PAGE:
Israeli army incursions into the Gaza Strip killed at least 11 Palestinians on Wednesday, including eight gunmen and a 12-year-old boy, in the bloodiest fighting Gaza has seen since Hamas took control there two weeks ago.
Although Hamas gunmen took part in the fighting and were among the dead, the group appears to be scaling back its military activity against Israel as it struggles to consolidate its hold on Gaza.
The Israeli army operation, aimed at clearing militants from areas along Israel’s border, led to the highest death toll in a single day since May 20, threatening to drag Israel back into Gaza turmoil. Israel has been trying to remain on the sidelines of the infighting, but daily rocket barrages have edged the Israelis back into action.
Israeli forces pushed a short distance into northern and southern Gaza, according to Israeli security officials. Wednesday’s operation was no larger in scope than previous ones, the military said, attributing the large number of Palestinian casualties to stiff resistance.
One of the areas where troops invaded was the crowded, rundown Shajaiyeh neighborhood of Gaza City, not far from the border fence.
The army said troops scoured areas near the border for gunmen, weapons and tunnels that could be used to attack Israeli positions, detaining several dozen Palestinians for questioning.
The Islamic militant Hamas, now the sole ruler in Gaza, has reduced its attacks on Israel since its lightning five-day rout of its Fatah rivals in mid-June, and the smaller Islamic Jihad group has taken the lead.
Despite the Israeli offensive, Islamic Jihad fired three rockets and Hamas militants aimed mortars at Israel, the groups said. No one was hurt.
Reacting to his Fatah forces’ embarrassing and painful loss of Gaza, Palestinian President Mahmoud Abbas dismissed the Gaza commander of his Presidential Guard on Wednesday, aides said. Gen. Musbah Bahaisi was the second senior Palestinian security commander to be removed from office following the Hamas takeover.
Nearly all the dozens of rockets fired at Israel’s southern towns in recent weeks were launched by Islamic Jihad, which has also taken to shelling border crossings used to send humanitarian aid from Israel into Gaza.
The Hamas government appealed this week for a halt to attacks on the crossings, calling them Gaza’s “lifeline.” Kevin Kennedy, the U.N. humanitarian coordinator, said an attack Wednesday blocked a planned shipment of 5,000 tons of flour into Gaza.
Gaza has enough flour for only nine days, Kennedy said, and also faces shortages of sugar, milk and meat.
Civilians, militants killed alike
In the fighting Wednesday, Israeli fire struck a Gaza City house and killed four people — two Islamic Jihad militants, a 12-year-old boy and another civilian, medics and Islamic Jihad officials said. Four militants were killed in fighting with the Israelis in Shajaiyeh, Palestinians said.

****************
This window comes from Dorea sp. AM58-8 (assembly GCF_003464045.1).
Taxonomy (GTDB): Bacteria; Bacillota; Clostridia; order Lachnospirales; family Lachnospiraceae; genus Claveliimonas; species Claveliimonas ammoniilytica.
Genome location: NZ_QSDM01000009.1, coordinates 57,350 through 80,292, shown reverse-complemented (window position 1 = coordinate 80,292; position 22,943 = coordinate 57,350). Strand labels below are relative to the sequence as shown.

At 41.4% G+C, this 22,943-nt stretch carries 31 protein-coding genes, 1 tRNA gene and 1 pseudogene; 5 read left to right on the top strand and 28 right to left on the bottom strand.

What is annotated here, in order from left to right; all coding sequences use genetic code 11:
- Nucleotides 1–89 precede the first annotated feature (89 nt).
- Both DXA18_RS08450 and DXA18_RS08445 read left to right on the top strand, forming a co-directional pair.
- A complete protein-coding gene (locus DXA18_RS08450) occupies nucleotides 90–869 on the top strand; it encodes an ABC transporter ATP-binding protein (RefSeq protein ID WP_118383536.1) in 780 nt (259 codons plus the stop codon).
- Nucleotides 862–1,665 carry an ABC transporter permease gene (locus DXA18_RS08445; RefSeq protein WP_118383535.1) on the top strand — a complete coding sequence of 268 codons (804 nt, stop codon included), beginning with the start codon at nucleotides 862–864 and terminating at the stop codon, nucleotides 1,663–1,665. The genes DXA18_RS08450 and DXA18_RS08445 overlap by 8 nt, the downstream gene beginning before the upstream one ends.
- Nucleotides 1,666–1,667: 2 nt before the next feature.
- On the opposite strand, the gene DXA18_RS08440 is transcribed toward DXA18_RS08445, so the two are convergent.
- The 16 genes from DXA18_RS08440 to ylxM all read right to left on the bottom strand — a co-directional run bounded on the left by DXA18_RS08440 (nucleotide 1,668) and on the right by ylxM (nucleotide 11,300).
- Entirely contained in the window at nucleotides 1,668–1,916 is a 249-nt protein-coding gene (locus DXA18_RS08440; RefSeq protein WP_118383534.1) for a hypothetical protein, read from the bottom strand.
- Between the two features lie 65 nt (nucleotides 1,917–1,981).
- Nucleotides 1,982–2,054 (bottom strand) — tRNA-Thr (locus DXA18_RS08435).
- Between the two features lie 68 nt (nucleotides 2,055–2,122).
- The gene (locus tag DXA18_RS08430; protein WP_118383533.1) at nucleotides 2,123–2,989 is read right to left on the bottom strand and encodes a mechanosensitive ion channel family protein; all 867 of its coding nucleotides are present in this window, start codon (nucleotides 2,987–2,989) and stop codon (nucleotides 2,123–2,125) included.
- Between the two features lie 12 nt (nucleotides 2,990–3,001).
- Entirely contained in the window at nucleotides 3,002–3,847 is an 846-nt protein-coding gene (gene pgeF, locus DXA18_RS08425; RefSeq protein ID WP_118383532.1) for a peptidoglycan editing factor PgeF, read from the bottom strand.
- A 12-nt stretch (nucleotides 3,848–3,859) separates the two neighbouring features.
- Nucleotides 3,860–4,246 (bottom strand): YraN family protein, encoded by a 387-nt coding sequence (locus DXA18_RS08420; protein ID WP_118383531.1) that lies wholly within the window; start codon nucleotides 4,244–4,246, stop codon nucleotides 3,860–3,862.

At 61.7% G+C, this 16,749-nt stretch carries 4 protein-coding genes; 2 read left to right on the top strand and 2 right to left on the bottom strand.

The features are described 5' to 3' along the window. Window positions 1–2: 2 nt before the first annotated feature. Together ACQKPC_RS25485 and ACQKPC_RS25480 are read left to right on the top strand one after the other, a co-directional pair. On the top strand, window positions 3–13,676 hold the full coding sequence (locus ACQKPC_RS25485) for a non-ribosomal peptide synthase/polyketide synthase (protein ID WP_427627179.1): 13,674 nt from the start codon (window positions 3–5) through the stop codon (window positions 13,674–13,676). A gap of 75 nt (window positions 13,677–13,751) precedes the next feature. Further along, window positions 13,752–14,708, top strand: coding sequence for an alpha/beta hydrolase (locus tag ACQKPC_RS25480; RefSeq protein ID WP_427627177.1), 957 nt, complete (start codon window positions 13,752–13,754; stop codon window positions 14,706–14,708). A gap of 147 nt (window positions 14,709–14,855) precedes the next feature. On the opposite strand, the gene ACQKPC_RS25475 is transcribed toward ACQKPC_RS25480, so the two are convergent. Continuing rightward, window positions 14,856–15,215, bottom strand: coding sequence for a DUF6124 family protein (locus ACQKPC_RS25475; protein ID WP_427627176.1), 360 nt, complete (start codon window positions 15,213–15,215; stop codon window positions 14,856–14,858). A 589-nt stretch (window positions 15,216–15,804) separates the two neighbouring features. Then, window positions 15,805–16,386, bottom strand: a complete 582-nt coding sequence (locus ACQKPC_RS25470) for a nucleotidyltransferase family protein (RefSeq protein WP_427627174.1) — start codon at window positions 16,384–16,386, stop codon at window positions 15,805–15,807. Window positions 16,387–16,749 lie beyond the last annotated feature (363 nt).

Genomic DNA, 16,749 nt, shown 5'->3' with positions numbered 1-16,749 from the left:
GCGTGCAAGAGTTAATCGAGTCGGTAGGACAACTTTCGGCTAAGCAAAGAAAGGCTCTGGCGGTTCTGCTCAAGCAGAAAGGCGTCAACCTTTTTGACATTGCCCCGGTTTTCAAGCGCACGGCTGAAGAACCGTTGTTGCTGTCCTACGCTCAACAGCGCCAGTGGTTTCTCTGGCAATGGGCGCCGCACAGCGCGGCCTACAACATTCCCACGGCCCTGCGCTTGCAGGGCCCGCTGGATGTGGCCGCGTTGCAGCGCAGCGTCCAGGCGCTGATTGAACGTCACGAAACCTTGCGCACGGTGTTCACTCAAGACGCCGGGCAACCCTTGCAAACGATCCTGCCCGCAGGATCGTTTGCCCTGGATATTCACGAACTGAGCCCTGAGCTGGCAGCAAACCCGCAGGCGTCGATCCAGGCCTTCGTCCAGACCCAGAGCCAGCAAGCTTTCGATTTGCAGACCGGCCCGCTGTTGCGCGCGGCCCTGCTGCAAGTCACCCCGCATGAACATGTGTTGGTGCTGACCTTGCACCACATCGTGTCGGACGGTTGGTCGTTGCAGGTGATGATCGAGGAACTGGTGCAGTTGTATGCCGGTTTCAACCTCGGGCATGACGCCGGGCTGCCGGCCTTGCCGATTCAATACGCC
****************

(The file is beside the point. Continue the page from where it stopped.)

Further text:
In southern Gaza, three militants were killed in a clash with troops in the city of Khan Younis, including one whose body was found under rubble of a destroyed building, hospital officials said. A total of 47 people were wounded in clashes on Wednesday, hospital officials said.
The army said two soldiers were wounded when their tank was hit by a rocket.
Three other militants died Wednesday in Gaza — one of wounds sustained in an Israeli airstrike four days ago and a second while handling explosives. The third, a senior Islamic Jihad member, was killed in an explosion that Palestinians said was an airstrike. But Israel, which usually acknowledges airstrikes, denied involvement.
With Gaza now under Hamas control, Abbas is scrambling to ensure the West Bank remains in his hands. In a decree issued late Tuesday, Abbas ordered all armed groups to disarm immediately, including those linked to Fatah. He said illegal weapons would be confiscated.
'We shall continue to defend'
It was unclear whether Abbas — seen as a weak leader even before he was further undermined by the loss of Gaza — would be able to carry out a crackdown.
In addition to the official Palestinian security forces, the West Bank is home to thousands of gunmen from Hamas, the Fatah-allied Al-Aqsa Martyrs’ Brigades and other factions.
Zakariye Zubeydi, a heavily armed Fatah leader in the Jenin refugee camp, said he supported Abbas’ efforts to disarm all militant groups — except for his.
“We shall continue to defend our people where they are with our weapons,” Zubeydi said.
Sami Abu Zuhri, a Hamas spokesman in Gaza, said Abbas was surrendering to Israeli pressure. “All Palestinians hold fast to right of resistance,” he said.